Thursday, October 18, 2007

Cleveland vs. Indians

My former illustration professor, DB Dowd, has a couple thought provoking posts (1, 2) on his blog, Graphic Tales, concerning the mascot of the Cleveland Indians. In the wake of Cleveland's domination in the lead-up to the World Series, he calls into question the portrayal of Native American sterotypes in the graphic arts.

I sometimes wonder about the persistance of these images and their acceptance in popular culture. Those of us practicing in the visual arts are to some degree at the front line of the issue, when we design characters that represent ethnic groups. Here's an excerpt from one of DB's posts:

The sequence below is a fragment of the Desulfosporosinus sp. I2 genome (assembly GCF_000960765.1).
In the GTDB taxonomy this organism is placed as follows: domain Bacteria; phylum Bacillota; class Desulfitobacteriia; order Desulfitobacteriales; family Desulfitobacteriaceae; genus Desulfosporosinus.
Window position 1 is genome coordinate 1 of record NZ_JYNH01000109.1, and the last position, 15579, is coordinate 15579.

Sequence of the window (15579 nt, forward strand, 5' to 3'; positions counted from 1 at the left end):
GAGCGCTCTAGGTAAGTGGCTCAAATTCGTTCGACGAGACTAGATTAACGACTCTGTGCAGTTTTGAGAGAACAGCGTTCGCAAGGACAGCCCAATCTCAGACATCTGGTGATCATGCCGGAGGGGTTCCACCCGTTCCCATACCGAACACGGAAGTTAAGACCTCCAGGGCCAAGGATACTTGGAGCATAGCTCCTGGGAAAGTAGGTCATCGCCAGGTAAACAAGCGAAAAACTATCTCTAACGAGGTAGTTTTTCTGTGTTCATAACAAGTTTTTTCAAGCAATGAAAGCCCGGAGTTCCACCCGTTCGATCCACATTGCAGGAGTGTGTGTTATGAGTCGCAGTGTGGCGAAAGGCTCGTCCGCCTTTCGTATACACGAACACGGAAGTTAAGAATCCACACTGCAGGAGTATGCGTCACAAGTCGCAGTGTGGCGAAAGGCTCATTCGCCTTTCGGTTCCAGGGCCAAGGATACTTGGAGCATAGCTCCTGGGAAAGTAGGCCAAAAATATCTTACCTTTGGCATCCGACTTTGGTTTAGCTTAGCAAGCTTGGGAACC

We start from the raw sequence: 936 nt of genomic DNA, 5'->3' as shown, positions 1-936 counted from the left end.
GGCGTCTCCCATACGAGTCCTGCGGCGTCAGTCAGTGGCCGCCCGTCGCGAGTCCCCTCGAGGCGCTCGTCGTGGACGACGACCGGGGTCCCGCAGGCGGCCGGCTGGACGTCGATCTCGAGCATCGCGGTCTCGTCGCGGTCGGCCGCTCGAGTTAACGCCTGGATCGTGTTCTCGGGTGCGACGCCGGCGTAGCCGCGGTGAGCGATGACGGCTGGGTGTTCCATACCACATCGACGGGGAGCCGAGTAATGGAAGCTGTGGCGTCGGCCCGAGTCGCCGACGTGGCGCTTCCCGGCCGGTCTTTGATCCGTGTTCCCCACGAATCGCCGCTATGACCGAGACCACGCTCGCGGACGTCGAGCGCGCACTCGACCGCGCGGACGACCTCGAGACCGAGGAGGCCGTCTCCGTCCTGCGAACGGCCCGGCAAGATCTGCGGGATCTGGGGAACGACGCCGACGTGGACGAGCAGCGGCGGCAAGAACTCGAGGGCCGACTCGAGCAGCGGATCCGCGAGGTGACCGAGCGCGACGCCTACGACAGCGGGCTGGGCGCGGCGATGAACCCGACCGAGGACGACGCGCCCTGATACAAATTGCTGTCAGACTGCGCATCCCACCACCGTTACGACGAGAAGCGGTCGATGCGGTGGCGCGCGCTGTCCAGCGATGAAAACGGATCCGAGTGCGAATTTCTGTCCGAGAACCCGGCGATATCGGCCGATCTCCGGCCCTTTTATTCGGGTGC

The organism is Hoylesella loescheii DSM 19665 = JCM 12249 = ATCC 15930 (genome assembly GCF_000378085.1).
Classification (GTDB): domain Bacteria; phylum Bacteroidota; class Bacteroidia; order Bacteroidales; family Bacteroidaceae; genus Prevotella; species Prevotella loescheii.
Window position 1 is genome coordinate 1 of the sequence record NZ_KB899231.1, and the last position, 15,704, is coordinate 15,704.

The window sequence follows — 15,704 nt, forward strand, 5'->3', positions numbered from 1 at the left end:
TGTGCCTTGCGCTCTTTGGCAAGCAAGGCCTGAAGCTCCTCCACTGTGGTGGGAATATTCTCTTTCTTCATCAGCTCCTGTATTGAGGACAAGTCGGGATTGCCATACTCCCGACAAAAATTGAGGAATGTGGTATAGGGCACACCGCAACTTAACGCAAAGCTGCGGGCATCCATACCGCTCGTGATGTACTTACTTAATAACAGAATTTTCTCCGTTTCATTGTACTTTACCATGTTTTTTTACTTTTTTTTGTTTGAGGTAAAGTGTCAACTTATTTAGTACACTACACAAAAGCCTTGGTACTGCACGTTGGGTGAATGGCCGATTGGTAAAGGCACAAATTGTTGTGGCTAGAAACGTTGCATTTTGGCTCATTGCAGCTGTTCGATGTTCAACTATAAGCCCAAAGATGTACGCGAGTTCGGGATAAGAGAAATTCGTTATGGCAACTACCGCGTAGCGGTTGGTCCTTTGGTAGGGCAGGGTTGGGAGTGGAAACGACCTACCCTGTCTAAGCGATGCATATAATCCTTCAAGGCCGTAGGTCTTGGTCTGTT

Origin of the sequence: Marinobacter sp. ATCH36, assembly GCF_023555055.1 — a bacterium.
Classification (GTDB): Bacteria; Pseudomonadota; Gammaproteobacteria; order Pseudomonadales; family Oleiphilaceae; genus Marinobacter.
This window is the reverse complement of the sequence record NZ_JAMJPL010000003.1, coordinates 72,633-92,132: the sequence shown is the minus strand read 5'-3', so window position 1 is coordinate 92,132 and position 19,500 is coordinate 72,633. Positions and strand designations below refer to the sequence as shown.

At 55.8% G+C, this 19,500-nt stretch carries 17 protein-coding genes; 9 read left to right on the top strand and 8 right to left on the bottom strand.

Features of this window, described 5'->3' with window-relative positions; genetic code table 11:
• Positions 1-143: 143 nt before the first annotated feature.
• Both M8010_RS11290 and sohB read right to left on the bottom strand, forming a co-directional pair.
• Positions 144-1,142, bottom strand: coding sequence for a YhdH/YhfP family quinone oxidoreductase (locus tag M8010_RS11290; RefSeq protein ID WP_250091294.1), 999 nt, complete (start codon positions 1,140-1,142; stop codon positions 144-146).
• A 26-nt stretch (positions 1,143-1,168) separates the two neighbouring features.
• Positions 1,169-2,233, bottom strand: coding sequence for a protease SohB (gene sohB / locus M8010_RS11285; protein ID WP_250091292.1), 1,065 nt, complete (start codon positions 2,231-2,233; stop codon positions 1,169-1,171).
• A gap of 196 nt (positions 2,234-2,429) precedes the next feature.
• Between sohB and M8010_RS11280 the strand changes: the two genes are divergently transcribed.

Given the degree to which American Indians have been reduced in number and marginalized in the era following their near extermination, it’s hardly a surprise that majoritarian impulses, even when astonishingly crude, go largely unchallenged except in the rarefied precincts of universities. (See Dartmouth College and more recently the University of Illinois.) Hence, the mortifying figure of Chief Wahoo remains in use on the shores of Lake Erie, which nowadays is not exactly Gitche Gumee.

This is surely not a new topic of discussion in the sports world (the Braves have gotten a lot of heat in the past for their chants), but when you're rooting for the Sox tonight, it's something else to think about.

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